We survey the integration of craft into a dynamic process of social differentiation and distinction in three industries in North India. Specifically, Naji argues that at stake in the work of farming or weaving is the construction of a moral self, defined by what one does the gendered production of carpets in Morocco as well as how one does it the mindful choice of 10 CRITICAL CRAFT organic procedures and elements in farming.
Uncertainty and risk at the upper levels of the production hierarchy combined with a paucity of capital resources at the lowest ones lead in turn to another conundrum as to how efficacious craft truly is as a development strategy. The terminologies of chocolate connoisseurship, as well as the imperative to cultivate and educate consumer taste, illustrate the influence of transnational trends to do with shifting sites of production, international trade policies, and anti-industrial discourses about food.
Yet in France, an appeal to national culinary and gustatory traditions contrasts with American preferences for the natural and unadulterated, at least among the primarily middle-class makers and consumers of fine chocolate. Similarly, the French notion of chocolate as a rare delicacy most often associated with gift-giving and hedonistic power contrasts with long-established American inclinations toward chocolate as a juvenile indulgence, enjoyed and over -consumed alone.
In this case as with others in the section, conundrums pose lingering questions to do with moral choice in concert with, or sometimes in conflict with judgments of effectiveness. How important is process versus outcome? Should one be accorded greater significance than the other, and to what extent is craft a quest to dissolve the question entirely?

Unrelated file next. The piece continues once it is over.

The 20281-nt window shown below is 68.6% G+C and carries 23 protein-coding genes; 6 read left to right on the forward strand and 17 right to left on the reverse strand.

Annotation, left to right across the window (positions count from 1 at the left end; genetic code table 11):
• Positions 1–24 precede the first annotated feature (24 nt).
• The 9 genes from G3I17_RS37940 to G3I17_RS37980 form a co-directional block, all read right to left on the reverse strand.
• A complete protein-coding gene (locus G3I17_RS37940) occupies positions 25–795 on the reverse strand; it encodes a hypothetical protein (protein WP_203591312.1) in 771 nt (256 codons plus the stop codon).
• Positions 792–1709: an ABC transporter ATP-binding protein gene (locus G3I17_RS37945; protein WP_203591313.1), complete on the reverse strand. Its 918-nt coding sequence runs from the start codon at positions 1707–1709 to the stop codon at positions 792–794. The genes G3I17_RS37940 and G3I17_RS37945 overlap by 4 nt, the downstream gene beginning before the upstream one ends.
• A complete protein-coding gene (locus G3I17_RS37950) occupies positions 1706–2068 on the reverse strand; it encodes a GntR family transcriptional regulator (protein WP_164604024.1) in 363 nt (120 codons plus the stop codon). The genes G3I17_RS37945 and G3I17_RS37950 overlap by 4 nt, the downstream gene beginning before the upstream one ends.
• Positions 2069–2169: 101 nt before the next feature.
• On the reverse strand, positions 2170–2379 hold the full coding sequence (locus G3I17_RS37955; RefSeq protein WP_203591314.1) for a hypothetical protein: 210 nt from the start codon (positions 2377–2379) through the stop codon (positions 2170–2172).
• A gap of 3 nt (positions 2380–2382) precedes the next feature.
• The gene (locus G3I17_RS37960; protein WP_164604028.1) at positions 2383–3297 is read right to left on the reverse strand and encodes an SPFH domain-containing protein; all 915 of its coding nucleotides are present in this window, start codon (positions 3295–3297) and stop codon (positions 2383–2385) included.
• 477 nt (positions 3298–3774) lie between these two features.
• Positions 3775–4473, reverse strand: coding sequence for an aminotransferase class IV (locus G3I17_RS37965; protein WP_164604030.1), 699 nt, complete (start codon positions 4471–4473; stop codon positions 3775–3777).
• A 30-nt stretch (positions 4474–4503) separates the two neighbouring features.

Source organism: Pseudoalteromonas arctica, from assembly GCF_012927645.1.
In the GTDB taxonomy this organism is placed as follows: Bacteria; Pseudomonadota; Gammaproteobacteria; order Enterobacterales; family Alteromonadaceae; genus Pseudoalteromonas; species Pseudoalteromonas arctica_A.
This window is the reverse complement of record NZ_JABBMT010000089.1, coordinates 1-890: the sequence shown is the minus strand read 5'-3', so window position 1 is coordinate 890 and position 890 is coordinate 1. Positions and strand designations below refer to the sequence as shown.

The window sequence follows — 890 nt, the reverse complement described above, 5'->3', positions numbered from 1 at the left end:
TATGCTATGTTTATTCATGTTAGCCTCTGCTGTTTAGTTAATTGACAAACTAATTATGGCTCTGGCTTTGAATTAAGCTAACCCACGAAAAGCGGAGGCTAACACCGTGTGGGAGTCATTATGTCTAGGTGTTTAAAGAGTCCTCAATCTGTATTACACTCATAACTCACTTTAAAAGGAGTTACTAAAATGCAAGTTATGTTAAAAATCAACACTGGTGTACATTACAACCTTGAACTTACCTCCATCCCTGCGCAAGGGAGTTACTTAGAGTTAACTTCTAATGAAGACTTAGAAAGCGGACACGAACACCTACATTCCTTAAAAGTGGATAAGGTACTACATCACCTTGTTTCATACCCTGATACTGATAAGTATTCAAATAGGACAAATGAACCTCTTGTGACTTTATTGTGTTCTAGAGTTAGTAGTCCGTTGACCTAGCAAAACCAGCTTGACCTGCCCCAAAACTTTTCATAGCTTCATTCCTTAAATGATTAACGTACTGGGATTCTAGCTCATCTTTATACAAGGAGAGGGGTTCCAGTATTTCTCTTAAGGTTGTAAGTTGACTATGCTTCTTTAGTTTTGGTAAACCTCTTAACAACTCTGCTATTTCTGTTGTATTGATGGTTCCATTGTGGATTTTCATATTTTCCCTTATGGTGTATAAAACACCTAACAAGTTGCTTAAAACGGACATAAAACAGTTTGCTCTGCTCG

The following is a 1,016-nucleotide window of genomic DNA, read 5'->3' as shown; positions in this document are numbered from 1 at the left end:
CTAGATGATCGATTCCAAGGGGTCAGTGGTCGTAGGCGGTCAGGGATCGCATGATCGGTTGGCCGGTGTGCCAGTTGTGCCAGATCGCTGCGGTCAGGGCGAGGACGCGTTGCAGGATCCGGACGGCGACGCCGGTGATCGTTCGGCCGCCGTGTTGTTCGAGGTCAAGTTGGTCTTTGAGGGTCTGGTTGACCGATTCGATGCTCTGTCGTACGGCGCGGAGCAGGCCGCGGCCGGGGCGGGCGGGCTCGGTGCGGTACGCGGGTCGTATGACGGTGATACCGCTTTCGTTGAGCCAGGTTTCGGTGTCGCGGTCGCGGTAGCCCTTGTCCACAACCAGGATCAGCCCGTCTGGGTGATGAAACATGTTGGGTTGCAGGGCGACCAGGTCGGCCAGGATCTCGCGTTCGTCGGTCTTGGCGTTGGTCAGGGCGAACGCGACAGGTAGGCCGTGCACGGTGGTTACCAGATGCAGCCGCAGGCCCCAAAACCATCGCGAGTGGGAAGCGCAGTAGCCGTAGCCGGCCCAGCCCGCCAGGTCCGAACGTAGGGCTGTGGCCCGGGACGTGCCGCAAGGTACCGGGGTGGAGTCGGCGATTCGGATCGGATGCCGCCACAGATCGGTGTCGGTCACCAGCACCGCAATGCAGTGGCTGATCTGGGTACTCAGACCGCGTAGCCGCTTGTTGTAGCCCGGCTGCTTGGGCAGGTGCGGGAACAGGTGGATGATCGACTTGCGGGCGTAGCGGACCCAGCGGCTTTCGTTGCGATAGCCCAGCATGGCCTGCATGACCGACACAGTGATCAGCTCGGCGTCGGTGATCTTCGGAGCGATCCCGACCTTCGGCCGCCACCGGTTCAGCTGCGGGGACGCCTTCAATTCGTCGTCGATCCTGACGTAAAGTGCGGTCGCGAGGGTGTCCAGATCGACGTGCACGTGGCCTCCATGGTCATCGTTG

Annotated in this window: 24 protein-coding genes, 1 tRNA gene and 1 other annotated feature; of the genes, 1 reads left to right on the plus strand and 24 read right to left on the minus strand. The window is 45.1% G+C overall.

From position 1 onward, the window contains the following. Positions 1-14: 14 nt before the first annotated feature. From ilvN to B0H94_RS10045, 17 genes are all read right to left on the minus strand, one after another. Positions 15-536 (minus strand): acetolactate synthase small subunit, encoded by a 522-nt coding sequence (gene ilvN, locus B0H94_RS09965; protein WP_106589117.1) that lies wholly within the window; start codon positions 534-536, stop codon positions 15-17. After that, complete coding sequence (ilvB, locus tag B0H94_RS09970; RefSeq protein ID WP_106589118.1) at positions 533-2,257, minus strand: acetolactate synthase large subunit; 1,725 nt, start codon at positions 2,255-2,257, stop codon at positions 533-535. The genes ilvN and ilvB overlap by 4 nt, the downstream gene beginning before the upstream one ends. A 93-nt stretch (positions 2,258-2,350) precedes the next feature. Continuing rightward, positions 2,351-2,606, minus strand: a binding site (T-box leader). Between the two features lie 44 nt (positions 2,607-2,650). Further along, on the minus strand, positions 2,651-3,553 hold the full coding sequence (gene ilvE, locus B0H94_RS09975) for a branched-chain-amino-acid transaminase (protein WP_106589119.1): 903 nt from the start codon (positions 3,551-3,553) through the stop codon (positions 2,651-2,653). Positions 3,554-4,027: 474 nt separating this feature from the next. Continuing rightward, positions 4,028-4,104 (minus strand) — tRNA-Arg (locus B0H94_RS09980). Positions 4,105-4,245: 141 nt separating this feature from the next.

Conflicts The chapters in this section illustrate how discrepant visions of craftspeople and craft meanings encounter or develop in opposition to each other. Gowlland situates contemporary Taiwanese ceramic production within the history and politics of Chinese and Taiwanese hostilities, layering his discussion much Introduction 11 as decoration is layered on the body of the ceramic vessel to reveal a set of nested contrasts whose terms have oscillated in surprising and significant ways.
As the veneer conferred both literally and figuratively by glazing has lost its association with the mainland in the wake of Chinese economic transformation, so what was industry has become craft in Taiwan, and the subordinated values of the potter found new resonance as the countries continue to adjust their relationship. Political differences and dissonances also animate the course of embroidery production in Nigeria, where, as described by Renne, power is materialized in forms of dress.